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The NFL’s Drug Policies: What You Need to Know
Halfway into the second week of National Football League’s (NFL) 2014 season, there’s plenty of drama both on and off the field. From domestic violence to illegal performance enhancing drugs, the NFL and its players are in the middle of a media nightmare – one that centers squarely on the ratification of an updated and comprehensive drug policy.
Despite the passage of a 2011 collective bargaining agreement, progress on the League’s new drug policy and the subsequent discipline of players has stalled.
Trouble Off the Field
As if the stalled drug policy drama wasn’t enough, Denver Broncos wide receiver Wes Welker and Baltimore Ravens running back Ray Rice are creating even more unwanted attention for the NFL. Welker was suspended for the first four games of the 2014 season after violating the league policy on performance-enhancing drugs. Welker reportedly tested positive for ecstasy and amphetamines, which he admitted to taking while attending the Kentucky Derby. He can’t return to the team anytime before October 6.
Brought on by a surveillance video from an Atlantic City hotel elevator last February, Rice is seen punching his then-fiancé, Janay Palmer, in the face.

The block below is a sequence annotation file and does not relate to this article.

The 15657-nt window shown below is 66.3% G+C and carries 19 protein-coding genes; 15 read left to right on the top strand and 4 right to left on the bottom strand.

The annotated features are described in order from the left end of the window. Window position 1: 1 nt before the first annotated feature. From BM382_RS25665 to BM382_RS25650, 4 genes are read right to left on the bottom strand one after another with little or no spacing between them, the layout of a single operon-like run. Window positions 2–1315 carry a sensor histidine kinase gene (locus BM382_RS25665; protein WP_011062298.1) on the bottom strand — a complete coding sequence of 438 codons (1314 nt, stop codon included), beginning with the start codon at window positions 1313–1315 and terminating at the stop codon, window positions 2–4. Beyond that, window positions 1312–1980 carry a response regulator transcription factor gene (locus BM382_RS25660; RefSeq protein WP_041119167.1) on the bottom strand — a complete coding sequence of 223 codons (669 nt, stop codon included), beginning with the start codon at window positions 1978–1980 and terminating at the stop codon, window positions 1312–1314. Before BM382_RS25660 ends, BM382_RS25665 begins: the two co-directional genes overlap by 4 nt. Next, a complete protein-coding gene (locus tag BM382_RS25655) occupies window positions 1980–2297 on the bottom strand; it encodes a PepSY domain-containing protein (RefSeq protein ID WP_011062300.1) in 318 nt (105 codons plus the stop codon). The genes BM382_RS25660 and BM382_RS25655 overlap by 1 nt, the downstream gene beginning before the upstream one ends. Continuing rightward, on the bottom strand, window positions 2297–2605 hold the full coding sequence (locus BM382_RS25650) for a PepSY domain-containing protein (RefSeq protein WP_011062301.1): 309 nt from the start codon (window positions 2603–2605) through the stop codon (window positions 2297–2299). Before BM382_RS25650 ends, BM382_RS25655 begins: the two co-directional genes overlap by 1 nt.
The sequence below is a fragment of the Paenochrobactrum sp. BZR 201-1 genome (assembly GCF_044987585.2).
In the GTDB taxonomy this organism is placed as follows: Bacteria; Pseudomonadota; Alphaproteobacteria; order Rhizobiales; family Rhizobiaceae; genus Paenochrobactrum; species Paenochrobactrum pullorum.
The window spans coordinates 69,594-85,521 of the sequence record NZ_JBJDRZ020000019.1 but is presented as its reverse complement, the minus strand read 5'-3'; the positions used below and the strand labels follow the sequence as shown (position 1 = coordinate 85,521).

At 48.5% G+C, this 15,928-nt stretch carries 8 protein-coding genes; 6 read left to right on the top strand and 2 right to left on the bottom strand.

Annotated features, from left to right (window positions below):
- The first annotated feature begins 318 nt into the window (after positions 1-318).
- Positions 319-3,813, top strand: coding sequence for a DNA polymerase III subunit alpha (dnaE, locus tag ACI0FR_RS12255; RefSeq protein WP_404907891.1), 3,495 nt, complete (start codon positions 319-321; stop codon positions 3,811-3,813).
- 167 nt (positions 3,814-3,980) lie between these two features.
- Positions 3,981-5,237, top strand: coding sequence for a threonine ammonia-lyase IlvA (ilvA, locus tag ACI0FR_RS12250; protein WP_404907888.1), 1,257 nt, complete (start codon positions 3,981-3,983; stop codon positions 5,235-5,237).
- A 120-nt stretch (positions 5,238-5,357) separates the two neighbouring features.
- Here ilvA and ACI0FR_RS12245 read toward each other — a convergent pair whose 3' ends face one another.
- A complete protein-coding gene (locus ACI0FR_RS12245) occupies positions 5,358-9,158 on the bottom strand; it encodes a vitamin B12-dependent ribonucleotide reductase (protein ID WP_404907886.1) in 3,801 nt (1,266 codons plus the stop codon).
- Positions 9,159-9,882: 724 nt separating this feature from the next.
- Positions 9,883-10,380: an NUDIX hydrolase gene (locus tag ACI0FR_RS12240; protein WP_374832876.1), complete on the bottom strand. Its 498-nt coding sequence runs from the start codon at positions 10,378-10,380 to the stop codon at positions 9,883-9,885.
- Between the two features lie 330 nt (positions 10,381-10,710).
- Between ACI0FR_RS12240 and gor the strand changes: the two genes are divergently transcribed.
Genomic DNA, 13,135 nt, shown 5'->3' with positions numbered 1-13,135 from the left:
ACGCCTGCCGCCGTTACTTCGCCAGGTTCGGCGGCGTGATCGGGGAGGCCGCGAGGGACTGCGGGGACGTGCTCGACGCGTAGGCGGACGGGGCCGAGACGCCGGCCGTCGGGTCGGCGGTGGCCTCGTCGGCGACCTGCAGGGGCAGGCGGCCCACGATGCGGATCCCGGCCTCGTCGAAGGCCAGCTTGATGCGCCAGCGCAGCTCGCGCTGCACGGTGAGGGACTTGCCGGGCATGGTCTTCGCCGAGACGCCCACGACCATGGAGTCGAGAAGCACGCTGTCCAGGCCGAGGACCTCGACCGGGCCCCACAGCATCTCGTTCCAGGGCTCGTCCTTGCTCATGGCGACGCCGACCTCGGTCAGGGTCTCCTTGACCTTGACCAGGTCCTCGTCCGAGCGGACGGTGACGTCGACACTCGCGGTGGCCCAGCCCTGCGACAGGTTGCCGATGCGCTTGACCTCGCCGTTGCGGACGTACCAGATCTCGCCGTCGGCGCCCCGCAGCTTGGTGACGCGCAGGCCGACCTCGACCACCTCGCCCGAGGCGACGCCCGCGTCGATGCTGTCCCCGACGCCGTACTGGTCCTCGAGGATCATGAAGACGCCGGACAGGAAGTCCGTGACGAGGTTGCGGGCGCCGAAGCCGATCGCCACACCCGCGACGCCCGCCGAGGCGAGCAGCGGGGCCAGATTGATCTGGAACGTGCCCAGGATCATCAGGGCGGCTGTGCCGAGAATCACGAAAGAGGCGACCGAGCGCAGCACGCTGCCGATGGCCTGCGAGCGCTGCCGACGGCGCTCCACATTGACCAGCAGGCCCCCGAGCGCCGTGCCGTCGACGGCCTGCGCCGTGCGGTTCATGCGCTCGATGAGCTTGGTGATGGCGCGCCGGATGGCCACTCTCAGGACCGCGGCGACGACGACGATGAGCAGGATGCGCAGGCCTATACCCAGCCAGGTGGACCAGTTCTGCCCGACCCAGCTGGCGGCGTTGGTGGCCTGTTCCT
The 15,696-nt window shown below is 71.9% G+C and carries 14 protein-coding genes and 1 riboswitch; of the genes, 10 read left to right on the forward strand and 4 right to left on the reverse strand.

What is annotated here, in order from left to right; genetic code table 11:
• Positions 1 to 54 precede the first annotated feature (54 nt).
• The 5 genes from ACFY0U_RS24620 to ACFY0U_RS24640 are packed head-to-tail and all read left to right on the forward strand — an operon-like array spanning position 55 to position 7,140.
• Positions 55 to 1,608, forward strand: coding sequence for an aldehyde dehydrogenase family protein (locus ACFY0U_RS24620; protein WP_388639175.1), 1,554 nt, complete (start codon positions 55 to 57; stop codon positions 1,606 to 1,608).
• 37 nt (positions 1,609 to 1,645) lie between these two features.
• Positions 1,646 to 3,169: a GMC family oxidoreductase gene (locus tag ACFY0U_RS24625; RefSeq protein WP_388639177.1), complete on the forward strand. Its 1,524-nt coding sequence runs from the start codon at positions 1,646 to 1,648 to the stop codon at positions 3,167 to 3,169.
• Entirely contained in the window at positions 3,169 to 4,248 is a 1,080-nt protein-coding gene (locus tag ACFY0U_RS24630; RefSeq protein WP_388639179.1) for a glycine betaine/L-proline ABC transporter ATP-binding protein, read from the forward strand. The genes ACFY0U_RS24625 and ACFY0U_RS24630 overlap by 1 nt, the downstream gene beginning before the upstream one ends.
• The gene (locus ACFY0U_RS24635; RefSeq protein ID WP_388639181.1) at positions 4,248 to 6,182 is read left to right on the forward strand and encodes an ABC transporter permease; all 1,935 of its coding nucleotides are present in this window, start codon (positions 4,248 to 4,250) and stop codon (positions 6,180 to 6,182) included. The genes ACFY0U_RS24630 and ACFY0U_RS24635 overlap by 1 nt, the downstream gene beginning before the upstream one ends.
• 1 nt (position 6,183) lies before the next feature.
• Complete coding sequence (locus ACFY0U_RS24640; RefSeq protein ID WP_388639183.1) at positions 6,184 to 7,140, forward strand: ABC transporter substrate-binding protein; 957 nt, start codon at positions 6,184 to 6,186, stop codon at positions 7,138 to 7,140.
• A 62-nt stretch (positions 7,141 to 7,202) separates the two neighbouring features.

Rice, on the other hand, is facing serious charges in multiple courts – including the court of public opinion. Brought on by a surveillance video from an Atlantic City hotel elevator last February, Rice is seen punching his then-fiancé, Janay Palmer, in the face. He hits Palmer so hard that she is knocked out cold for almost five minutes. The Ravens tried to get out in front of the media nightmare, releasing Rice from the team permanently.
The Domestic Violence Fallout
The Ray Rice incident has elicited outrage from nearly everyone – fans, media, politicians, active players, and former NFL stars have taken to media outlets around the world. The talk has brought down thunder and criticism of failed NFL policies, a lax legal system for NFL stars, NFL Commissioner Roger Goodell, and the Baltimore Ravens team as a whole.
In July, the NFL had suspended Rice for two games, a decision that was widely criticized. Just one month later, Goodell, in a letter to league owners, announced a new domestic violence policy. Goodell went on to admit that he “got Rice’s punishment wrong” and detailed the NFL’s new domestic violence policy: 6 games for 1st offense, with a lifetime ban afterward.
Drug Policy by Type
The NFL is feeling the weight of public pressure to enact new – and tougher – drug policies. As they stand now, the illegal substance policies of the league are murky and full of loopholes. Areas of specific concern are:
- Steroids, also known as “performance-enhancing drugs.” And though HGH is on the NFL’s list of banned performance-enhancing substances, players are not tested for it.
- Marijuana, especially for players living in states that have legalized the drug. This certainly rings true for players like Kansas City Chiefs wide receiver Dwayne Bowe and Atlanta Falcons running back Jason Snelling, who were both recently arrested for the substance.